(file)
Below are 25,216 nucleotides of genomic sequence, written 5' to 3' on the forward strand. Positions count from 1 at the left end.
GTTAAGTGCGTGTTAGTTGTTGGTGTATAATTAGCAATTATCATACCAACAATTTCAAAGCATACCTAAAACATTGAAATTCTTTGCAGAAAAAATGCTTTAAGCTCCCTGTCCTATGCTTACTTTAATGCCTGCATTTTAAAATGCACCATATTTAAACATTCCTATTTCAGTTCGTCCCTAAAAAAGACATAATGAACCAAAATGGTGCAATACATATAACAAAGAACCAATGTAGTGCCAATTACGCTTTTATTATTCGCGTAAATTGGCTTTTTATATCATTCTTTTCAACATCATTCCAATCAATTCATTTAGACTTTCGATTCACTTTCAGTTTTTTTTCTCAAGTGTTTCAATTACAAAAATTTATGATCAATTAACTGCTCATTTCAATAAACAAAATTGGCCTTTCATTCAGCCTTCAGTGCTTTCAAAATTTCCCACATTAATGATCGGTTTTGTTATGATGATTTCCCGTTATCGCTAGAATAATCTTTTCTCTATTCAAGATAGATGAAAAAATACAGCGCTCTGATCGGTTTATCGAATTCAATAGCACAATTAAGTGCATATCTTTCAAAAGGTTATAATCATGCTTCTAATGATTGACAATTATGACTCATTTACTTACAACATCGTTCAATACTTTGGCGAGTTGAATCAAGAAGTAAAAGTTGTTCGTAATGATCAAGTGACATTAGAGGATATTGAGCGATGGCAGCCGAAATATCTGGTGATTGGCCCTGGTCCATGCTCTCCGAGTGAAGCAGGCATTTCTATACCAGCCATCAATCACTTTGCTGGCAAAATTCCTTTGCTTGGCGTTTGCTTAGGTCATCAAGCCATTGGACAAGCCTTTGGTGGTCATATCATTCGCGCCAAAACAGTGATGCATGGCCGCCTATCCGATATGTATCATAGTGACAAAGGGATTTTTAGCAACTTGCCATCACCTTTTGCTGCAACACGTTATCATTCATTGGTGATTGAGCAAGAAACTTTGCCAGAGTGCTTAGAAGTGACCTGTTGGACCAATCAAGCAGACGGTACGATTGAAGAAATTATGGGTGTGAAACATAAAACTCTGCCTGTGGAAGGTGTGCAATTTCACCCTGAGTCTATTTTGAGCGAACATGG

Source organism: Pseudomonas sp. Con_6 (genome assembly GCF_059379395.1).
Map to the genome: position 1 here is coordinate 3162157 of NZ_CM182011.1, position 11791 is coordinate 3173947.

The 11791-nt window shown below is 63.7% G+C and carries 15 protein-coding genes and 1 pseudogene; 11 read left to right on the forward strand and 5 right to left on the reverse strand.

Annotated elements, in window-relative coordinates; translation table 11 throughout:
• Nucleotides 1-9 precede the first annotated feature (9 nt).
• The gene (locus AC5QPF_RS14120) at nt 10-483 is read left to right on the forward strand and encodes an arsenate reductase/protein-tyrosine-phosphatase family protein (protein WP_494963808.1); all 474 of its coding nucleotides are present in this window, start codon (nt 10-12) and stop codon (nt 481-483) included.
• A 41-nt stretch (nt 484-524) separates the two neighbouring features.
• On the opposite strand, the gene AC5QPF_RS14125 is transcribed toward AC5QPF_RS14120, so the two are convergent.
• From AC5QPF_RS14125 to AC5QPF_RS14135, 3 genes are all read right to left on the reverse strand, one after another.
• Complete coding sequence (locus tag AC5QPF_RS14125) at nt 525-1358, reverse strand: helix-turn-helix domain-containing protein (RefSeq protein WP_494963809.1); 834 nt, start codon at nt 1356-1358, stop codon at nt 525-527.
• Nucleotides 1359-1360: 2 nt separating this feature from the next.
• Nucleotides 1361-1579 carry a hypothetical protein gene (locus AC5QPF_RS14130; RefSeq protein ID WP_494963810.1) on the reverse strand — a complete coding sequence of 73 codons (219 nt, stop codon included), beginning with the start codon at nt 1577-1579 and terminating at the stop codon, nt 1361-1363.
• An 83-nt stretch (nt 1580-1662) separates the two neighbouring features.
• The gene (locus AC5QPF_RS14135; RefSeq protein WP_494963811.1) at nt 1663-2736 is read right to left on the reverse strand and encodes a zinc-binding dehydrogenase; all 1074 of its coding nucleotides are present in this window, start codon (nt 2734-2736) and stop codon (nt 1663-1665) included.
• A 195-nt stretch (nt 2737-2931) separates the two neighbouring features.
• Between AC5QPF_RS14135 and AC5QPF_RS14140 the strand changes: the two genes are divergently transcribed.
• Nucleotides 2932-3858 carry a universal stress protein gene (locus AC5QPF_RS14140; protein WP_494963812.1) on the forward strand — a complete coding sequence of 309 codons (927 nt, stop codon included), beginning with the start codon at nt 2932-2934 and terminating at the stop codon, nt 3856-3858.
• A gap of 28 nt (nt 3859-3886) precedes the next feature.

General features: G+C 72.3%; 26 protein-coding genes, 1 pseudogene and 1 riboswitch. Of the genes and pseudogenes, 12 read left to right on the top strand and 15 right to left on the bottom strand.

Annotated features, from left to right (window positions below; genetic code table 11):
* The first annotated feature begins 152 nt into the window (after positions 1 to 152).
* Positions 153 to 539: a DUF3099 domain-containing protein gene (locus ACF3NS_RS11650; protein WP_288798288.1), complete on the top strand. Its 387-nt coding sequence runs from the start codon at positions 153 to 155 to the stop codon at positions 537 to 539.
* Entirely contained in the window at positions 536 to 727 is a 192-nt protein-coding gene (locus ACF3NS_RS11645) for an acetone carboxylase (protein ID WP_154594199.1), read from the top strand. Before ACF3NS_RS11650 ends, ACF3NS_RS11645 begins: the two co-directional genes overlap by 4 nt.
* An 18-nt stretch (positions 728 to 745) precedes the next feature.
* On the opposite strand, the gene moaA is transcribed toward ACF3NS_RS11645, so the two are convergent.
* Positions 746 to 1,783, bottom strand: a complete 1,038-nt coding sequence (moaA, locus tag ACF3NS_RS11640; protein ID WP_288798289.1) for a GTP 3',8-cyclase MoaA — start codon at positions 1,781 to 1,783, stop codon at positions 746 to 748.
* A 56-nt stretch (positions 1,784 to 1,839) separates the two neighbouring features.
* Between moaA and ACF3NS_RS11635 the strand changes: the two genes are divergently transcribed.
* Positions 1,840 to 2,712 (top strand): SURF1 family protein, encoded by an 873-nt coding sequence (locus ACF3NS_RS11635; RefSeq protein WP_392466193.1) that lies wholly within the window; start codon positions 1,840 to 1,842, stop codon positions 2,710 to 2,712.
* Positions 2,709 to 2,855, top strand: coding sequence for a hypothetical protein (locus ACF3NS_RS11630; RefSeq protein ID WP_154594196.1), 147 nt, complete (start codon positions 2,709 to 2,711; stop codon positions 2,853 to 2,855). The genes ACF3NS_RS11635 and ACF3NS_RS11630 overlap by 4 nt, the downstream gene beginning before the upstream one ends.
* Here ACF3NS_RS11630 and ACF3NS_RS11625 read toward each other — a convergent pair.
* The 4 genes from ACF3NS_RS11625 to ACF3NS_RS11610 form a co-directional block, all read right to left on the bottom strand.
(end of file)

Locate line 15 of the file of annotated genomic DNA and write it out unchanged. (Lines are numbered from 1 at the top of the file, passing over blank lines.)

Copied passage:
• An 83-nt stretch (nt 1580-1662) separates the two neighbouring features.